When writing your contract, there should be certain contingencies. This means writing clauses that allow you to have some evaluation of the home before it is purchased. It allows you to find out physical details about the home, sometimes hidden details without being required to purchase the home. These are questions that should be answered and if the answer doesn't satisfy you, you have no penalties in deciding to cancel the contract. Listed below are several common contingencies but each contract may have certain criteria, depending on your area, the price, value and age of the home, or other considerations.
The contract should explain what type of financing you expect to receive and should release you from any purchase obligation if you are unable to obtain your desired financing terms. You might add a clause explaining that it doesn't matter why the terms weren't reached, only that they weren't. This protects your privacy.
If you chose to do home inspections, or your financing requires it, the contract should include your rights to have inspections, dates by which they must be completed, and your ability to cancel if desired results aren't found. It should also explain in detail your rights to cancel the contract if needed repairs are more than you are willing to handle.
Consider contingencies allowing you to back out of the deal if there is mold, radon, or other toxins found. Input a contingency that lets you perform other inspections, required or not such as for termites or other insects. Consider adding a contingency for tests on water, sewage or septic systems and anything else that needs to meet specific public health standards.
Some places require that a survey be completed in order to determine the exact property lines.
Some areas do not have a public sewer system. You might want a contingency to ensure the proper type of waste system is installed.
If you are considering digging a well, you probably want to be sure that you own water rights before purchasing.Use this when the appraisal must show that the home's value matches or exceeds its price. Pre-printed forms nearly always include an addendum that can be used to insert an appraisal contingency.
There should be some contingency stating that the title or deeds will be free of any and all liens before you have to purchase. You might also consider adding a line about no title/deed problems from previous owners.
Find out what easement rights you have - you might not want other people crossing your yard in order to get to other places.
If you decide to include contingencies based on radon tests, water tests or septic permit, you need to be specific about what requirements should be found. Simply stating that good results will enforce the contract or bad results will void the contract isn't enough. Explain in detail what type of permit you want, what results you're looking for or should be verified, what levels would be considered acceptable, etc. Do not leave any area open for interpretation or you may find trouble canceling a contract, despite being unhappy with test results.
You can make an offer that's contingent on the sale of your current home--meaning that you cannot act on the purchase until the current home is sold. Some sellers will accept such offers, some won't consider them. If they do accept your offer, the sellers will continue to aggressively market the property to buyers who can buy now. Some sellers will accept such offers, and some won't consider them. If you must sell your current home in order to purchase the home you'd like to contract on, you can add a contract contingency stating that you cannot purchase until your current home is sold. Some sellers will not even consider these offers. Other sellers will accept them, but you should be aware that they'll continue trying to sell their home to a buyer who can purchase immediately, and they'll probably have a contingency of their own stating that if offered a purchase contract, you only have a certain number of hours or days to remove your contingency or else the contract becomes void. This allows you to have first access, but doesn't harm the seller while they're waiting on your home sale.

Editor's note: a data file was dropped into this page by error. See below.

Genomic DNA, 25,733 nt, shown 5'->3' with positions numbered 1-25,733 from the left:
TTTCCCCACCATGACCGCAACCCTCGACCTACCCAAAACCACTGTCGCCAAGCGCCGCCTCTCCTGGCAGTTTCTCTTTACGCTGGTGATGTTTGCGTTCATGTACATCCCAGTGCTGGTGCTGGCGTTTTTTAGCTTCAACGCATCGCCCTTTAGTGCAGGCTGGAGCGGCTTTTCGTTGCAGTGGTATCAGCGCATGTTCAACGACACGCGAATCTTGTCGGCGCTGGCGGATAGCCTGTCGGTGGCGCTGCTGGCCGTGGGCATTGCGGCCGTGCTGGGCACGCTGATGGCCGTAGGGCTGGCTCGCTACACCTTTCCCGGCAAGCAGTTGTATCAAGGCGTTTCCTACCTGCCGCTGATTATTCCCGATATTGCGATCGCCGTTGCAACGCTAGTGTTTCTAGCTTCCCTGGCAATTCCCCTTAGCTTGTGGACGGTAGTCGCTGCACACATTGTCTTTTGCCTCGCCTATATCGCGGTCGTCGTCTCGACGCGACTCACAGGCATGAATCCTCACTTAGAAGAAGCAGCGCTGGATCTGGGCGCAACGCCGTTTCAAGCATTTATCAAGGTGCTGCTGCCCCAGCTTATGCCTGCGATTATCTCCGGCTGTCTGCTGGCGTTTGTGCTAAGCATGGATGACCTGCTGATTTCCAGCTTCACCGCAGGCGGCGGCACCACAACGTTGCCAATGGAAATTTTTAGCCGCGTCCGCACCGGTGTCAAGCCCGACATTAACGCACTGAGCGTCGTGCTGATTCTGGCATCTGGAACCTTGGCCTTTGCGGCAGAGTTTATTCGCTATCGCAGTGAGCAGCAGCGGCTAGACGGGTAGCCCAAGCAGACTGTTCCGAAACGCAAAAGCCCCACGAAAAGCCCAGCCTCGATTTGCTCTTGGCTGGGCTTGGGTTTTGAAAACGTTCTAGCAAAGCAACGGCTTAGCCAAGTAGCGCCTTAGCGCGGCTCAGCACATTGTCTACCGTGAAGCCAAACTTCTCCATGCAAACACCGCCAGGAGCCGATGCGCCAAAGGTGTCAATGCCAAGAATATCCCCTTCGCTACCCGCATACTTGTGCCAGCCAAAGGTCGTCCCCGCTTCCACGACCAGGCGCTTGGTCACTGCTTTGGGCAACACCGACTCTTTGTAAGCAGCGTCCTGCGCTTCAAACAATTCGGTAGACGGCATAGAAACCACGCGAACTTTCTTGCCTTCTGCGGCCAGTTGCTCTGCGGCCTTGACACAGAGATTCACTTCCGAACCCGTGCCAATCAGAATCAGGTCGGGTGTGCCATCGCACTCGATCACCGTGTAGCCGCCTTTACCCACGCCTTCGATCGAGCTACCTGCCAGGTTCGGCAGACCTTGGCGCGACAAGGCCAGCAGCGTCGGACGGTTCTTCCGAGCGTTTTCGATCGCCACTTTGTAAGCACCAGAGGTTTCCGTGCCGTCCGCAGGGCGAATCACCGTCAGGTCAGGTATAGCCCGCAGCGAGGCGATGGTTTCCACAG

If you find a home that is for sale by owner, find a competent real estate attorney to look it over before you present it to the seller. Be sure NOT to use the seller's attorney because if you run into any problems, you want the attorney that will be looking out for your best interests and the seller's attorney will be looking out for the seller.
Every area has different laws, different rules, and different things that can be considered contingencies. If you're buying close to where you currently live, you probably already know much of what you need to know in order to include them in your contract. If there is anything you aren't sure on, be sure to contact either a buyer's agent or a real estate attorney for help. Although it's important to back yourself up, make sure not to include too many contingencies or unnecessary ones. It might make the seller wonder if you're serious or trying to find any possible out to the contract and then the seller might not chose to sell to you. Think things out clearly and prepare several drafts before you present your offer to the seller.